Jumper’s EZBook 3 is the 2nd of the new Apollo Lake powered laptops out from China, the 3rd being the Onda Xiaoma 41 which I do plan to review once released. This model, unlike the Chuwi Lapbook 14.1 is powered by a dual-core Celeron N3350, with a maximum turbo of 2.4 Ghz. The rest of the specs are rather standard, 4GB of dual channel 1600Mhz RAM, a 64GB eMMC, 9000mAh or 38Wh battery and RealTek Wireless N. Sadly no wireless AC. It sells for around the same price as the Lapbook 14.1 going for $309 over at Gearbest where I got this one.
Now some of you may think, why did I get this if the Lapbook 14.1 has better specs? Well the Jumper EZBook 2 was quite a popular model when it released and I’m keen to see if this is an improvement and just how the dual-core Apollo Lake would perform, would I noticed the lack of two other cores at this entry level spec or not? So far I can say that the N3350 seems to perform in Windows, docs and Edge web browsers just as fast as the N3450, only in benchmarks I’ve seen the difference with lower multi-core scores. But the N3450 is still a big step up in performance over the EZBook 2’s Atom X5 Z8300. However, I still feel Jumper should have gone for the N3450 or was it battery life and thermals that made them opt for the dual core instead?
I’m down in New Zealand at the moment having a bit of a break before the influx of new tech arrives after Chinese New Year celebrations and MWC 2017. But that still won’t stop me checking out a few devices while I’m here. The great thing too about being in New Zealand is customs here don’t tax me on items under $400 dollars, so this one arrived tax-free with DHL something that never happens in Spain.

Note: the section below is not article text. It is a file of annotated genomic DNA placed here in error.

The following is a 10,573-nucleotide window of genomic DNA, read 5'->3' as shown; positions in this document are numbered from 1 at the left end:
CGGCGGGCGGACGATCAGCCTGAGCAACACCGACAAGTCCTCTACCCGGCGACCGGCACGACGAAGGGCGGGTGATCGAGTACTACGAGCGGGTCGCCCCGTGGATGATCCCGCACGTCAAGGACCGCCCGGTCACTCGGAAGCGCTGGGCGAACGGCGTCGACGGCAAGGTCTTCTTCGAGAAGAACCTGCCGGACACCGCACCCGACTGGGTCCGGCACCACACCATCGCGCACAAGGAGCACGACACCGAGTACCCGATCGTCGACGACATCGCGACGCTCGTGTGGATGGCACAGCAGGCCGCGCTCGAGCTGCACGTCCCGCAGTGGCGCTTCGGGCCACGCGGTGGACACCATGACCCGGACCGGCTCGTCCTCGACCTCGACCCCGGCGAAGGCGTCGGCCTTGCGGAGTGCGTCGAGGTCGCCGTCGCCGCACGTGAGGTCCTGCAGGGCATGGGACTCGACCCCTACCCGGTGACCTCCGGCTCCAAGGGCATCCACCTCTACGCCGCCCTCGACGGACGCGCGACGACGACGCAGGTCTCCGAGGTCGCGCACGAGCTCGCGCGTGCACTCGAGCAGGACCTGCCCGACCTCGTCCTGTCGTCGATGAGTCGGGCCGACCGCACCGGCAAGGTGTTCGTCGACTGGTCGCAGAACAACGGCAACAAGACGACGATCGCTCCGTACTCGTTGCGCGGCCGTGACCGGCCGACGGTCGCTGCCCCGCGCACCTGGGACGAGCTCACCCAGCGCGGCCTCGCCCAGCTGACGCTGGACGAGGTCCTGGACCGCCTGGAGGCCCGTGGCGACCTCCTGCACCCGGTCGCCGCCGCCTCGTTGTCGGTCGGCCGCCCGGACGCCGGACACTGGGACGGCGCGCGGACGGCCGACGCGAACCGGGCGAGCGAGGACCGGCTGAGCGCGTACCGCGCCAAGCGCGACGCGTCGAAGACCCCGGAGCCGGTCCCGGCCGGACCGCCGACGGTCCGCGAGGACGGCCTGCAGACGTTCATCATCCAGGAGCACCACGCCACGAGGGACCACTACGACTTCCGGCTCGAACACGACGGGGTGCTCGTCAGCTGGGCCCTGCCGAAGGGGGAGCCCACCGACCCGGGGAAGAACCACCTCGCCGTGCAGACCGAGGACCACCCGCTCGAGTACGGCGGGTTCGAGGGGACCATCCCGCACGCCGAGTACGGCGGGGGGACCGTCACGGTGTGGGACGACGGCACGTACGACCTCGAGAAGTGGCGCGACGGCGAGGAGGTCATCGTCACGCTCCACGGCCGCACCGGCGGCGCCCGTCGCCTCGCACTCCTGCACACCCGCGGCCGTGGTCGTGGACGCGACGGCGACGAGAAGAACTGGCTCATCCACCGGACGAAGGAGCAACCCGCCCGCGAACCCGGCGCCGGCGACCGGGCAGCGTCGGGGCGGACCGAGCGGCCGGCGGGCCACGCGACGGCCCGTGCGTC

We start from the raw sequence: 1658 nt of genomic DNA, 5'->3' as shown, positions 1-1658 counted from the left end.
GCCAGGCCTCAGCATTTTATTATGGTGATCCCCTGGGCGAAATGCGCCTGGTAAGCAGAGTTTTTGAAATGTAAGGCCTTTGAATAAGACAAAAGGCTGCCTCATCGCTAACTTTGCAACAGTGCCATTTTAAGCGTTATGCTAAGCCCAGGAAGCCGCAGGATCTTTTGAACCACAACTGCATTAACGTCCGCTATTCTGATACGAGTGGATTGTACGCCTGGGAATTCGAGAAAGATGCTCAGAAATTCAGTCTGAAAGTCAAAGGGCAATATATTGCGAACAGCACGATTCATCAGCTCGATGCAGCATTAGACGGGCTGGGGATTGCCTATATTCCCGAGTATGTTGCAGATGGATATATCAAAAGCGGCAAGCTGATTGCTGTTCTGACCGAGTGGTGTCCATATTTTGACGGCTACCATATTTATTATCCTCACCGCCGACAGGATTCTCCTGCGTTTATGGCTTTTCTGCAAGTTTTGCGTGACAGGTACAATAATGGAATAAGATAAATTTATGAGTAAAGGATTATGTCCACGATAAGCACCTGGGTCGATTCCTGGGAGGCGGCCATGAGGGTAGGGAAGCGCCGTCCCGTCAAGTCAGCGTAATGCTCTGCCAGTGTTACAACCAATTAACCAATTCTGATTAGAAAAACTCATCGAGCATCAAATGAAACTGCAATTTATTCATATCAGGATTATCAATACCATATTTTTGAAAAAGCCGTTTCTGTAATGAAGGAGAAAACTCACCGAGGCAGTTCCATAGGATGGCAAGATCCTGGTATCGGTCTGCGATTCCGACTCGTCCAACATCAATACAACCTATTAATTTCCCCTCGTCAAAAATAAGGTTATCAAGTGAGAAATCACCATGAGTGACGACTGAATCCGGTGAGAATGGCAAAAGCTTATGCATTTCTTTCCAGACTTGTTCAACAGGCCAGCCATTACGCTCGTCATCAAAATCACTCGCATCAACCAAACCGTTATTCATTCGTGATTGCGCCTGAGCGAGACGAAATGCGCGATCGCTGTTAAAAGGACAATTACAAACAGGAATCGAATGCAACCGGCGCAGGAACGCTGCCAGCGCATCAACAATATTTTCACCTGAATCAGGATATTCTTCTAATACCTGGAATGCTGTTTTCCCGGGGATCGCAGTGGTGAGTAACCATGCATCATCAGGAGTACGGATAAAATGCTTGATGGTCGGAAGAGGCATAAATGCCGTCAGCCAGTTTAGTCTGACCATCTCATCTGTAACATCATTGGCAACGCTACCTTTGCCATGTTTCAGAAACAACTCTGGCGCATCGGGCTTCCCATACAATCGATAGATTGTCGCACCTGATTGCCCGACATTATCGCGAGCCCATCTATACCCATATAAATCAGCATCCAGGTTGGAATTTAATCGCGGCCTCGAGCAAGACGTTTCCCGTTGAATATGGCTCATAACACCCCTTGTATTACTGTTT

- Around 150 grams lighter than the Chuwi Lapbook 14.1, but around the same dimensions. The EZBook 3 is marginally thinner.
- The build quality is okay but doesn’t feel as solid as the Lapbook 14.1
- Not a bad touchpad, also comes with an application preinstalled called touchpad blocker. Helps block out gestures and miss-touches.
- The keyboard feels poor, with some flex and bounce as seen in my unboxing video. I had hoped Jumper would have improved this.
- USB 3.0 and USB 2.0 ports will power can external hard drives.
- The eMMC is a Toshiba
- No keyboard shortcuts for screens brightness and touchpad to disable it completely.
- The screen looks to be the same panel as used in the Jumper EZBook 2. Not a bad matte coated anti-glare screen. Vertical viewing angles aren’t so great.
- Internals of the laptop (Photos below) show we have a spare empty SATA3 2242 bay for expanding storage or using it as the boot drive.
- Web camera location is on the bottom bezel, only shots in 480p and the quality is rather poor.
- Thermals are looking much better than the Lapbook 14.1, Jumper used a very large copper heatsink which covers the CPU, and eMMC. So far It has kept temps below 65 degrees. I’ll push it hard soon when I test out some games to see if it will reach 99 degrees like my Lapbook 14.1’s N3450 did.